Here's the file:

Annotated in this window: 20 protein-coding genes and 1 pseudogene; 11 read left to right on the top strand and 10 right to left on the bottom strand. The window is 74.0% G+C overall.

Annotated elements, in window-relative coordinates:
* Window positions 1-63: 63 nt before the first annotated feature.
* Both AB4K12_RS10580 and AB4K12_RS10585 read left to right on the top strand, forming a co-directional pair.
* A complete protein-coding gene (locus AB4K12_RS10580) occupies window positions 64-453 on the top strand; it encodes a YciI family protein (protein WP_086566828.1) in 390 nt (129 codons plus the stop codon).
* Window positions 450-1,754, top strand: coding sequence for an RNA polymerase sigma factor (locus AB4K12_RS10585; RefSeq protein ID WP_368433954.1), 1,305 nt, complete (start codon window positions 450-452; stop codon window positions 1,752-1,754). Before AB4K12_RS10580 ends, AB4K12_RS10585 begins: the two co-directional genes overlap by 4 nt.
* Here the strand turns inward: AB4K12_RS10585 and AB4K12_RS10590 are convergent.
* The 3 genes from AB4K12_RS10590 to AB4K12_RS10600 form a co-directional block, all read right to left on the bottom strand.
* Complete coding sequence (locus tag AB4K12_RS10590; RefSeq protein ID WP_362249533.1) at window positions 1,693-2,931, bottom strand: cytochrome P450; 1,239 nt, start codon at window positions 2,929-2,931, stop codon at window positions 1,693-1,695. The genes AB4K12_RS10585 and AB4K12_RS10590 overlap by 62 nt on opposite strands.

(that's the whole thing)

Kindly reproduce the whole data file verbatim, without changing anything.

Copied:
Annotated in this window: 20 protein-coding genes and 1 pseudogene; 11 read left to right on the top strand and 10 right to left on the bottom strand. The window is 74.0% G+C overall.

Annotated elements, in window-relative coordinates:
* Window positions 1-63: 63 nt before the first annotated feature.
* Both AB4K12_RS10580 and AB4K12_RS10585 read left to right on the top strand, forming a co-directional pair.
* A complete protein-coding gene (locus AB4K12_RS10580) occupies window positions 64-453 on the top strand; it encodes a YciI family protein (protein WP_086566828.1) in 390 nt (129 codons plus the stop codon).
* Window positions 450-1,754, top strand: coding sequence for an RNA polymerase sigma factor (locus AB4K12_RS10585; RefSeq protein ID WP_368433954.1), 1,305 nt, complete (start codon window positions 450-452; stop codon window positions 1,752-1,754). Before AB4K12_RS10580 ends, AB4K12_RS10585 begins: the two co-directional genes overlap by 4 nt.
* Here the strand turns inward: AB4K12_RS10585 and AB4K12_RS10590 are convergent.
* The 3 genes from AB4K12_RS10590 to AB4K12_RS10600 form a co-directional block, all read right to left on the bottom strand.
* Complete coding sequence (locus tag AB4K12_RS10590; RefSeq protein ID WP_362249533.1) at window positions 1,693-2,931, bottom strand: cytochrome P450; 1,239 nt, start codon at window positions 2,929-2,931, stop codon at window positions 1,693-1,695. The genes AB4K12_RS10585 and AB4K12_RS10590 overlap by 62 nt on opposite strands.